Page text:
This one's for you cocktail swillers, The NYU Langone Medical Center reveals that honey taken orally might, "increase the body's ability to metabolize alcohol, thereby limiting intoxication and more rapidly reducing alcohol blood levels." Honey shots all around.
 
Makes great workout fuel
Many athletes rely on sugar-laden sports drinks and gels for carbohydrates to fuel their bodies before and during endurance events, and afterwards to help muscle recovery. At 17 grams of carbohydrates per tablespoon, honey makes an excellent source of all-natural energy that is superior to other conventional sources since it comes with added nutrients. The National Honey Board recommends adding honey to your bottle of water for an energy boost during workouts. Snacks with honey can be eaten before and after, and honey sticks can be used during endurance events.
 
Resolves scalp problems and dandruff
In a study involving patients with chronic seborrheic dermatitis and dandruff, the participants were asked to apply honey diluted with 10 percent warm water to their problem areas and leave it on for three hours before rinsing with warm water. In all of the patients, itching was relieved and scaling disappeared within one week. Skin lesions were completely healed within two weeks, and patients showed subjective improvement in hair loss as well. And when applied weekly thereafter for six months, patients showed no sign of relapse.

Honey Bees

Bees are critical to our food supply
Honey bees are vital to both local ecosystems and the economy. Bee pollination accounts for more than $15 billion in increased crop value every year, according to the USDA, and is a crucial to growing plants that the food consumed by Americans.
 
Approximately one third of all the food Americans eat is directly or indirectly derived from honey bee pollination. Some crops pollinated are cucumbers, almonds, carrot seed, melons, apricots, cherries, pears, apples, prunes, plums, pluots, seed alfalfa, cantaloupe, seed onions, avocados, kiwi, blueberries, cranberries, etc.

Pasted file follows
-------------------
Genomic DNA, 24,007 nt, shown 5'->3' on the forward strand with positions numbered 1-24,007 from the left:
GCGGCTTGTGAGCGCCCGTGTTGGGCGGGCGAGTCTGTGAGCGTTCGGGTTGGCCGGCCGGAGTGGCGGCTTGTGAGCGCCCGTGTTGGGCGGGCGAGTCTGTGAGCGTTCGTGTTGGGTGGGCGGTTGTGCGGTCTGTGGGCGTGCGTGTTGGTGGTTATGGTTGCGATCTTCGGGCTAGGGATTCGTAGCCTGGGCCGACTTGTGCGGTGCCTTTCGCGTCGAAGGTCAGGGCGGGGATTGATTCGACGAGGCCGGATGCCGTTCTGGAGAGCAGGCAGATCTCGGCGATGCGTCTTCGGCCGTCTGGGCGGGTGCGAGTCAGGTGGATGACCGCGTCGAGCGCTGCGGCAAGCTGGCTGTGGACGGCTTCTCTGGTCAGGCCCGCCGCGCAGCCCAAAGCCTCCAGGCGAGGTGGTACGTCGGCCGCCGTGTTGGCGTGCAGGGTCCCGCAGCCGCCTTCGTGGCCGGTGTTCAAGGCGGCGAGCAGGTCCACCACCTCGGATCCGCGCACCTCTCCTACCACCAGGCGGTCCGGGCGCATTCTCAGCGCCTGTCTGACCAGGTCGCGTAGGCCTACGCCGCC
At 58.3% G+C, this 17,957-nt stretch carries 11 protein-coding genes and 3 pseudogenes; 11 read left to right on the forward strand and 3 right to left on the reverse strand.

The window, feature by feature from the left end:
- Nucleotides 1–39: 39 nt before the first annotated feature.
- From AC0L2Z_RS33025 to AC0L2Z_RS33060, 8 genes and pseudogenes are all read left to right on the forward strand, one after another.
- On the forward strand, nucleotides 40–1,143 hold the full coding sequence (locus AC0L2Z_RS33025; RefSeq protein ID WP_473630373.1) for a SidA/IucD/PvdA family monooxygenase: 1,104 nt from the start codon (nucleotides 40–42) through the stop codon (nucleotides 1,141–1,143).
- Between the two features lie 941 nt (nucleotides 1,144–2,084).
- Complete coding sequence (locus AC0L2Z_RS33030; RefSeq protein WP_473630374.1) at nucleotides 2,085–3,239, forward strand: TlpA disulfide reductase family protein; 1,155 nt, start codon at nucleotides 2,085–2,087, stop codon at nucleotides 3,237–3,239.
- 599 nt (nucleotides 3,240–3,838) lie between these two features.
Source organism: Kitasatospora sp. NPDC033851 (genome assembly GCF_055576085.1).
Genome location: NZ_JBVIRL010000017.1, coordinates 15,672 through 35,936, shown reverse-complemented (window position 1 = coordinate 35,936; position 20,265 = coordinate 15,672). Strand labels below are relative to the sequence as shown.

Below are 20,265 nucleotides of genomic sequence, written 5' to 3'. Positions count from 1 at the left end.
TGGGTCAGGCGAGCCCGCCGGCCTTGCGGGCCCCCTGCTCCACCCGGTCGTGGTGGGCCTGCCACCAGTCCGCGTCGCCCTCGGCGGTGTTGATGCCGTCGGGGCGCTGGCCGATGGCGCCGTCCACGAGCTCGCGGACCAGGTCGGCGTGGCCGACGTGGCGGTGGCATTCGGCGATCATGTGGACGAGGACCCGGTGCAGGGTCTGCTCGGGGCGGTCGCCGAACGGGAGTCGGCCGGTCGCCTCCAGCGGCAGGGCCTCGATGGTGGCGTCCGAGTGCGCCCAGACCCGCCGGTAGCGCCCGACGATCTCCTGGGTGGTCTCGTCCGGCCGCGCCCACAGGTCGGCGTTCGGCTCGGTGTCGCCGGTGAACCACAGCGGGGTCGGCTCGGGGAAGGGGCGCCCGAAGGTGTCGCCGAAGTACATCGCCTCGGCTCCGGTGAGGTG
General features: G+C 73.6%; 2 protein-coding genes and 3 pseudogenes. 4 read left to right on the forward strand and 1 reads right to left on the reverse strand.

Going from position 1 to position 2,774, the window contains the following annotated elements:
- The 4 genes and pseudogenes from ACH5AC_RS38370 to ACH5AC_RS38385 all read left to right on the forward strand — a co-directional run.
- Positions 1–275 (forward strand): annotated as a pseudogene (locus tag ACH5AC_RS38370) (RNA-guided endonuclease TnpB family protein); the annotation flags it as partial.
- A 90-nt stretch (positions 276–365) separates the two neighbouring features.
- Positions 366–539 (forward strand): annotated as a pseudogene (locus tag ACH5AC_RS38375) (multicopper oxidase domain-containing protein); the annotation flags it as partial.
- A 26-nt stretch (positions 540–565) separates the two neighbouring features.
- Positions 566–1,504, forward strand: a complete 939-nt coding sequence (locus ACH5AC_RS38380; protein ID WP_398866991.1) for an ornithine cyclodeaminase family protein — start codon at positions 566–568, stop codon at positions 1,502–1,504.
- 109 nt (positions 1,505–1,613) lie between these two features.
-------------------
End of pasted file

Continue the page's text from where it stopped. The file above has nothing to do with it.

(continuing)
Unfortunately, honey bee populations worldwide are on the decline. Beginning in 2006, beekeepers began to notice an unusual decrease and disappearance in their honey bee colonies. It seemed as if thousands of honey bees were vanishing into thin air. There were no traces left behind and no dead bees were being found near the colonies. Since then, more than 30% (and for some unlucky beekeepers, up to 90%) of the honeybee colonies have been disappearing each year, including many worker bees that are vital to the colonies' survival and prosperity. As more and more of the worker bees disappear, their colonies become weak and soon, they are no longer able to function. Due to the collapse of the colonies, this phenomenon is properly named the Colony Collapse Disorder (CCD). There are many proposed causes for this syndrome, including: the use of pesticides and insecticides, such as neonicotinoid; the influx of the varroa mite; the spread of diseases and viruses; poor nutrition; habitat loss; and stress factors, such as migratory stress.
 

Bee Pollen

Fights allergies

Eating bee pollen may help desensitize your body to the pollen that travels through the air and causes your body to react. With small daily doses, your body can build up its defenses to fight off the allergens and avoid reaction in the future.

Contains vital nutrients

Bee pollen is one of the richest, most complete natural foods. It contains a variety of essential vitamins, minerals, enzymes, protein and amino acids.

Hight in Protein

Bee pollen is the food of the young bee and it is approximately 40% protein. It is considered one of nature's most completely nourishing foods. It contains nearly all nutrients required by humans. About half of its protein is in the form of free amino acids that are ready to be used directly by the body. Such highly assimilable protein can contribute significantly to one's protein needs.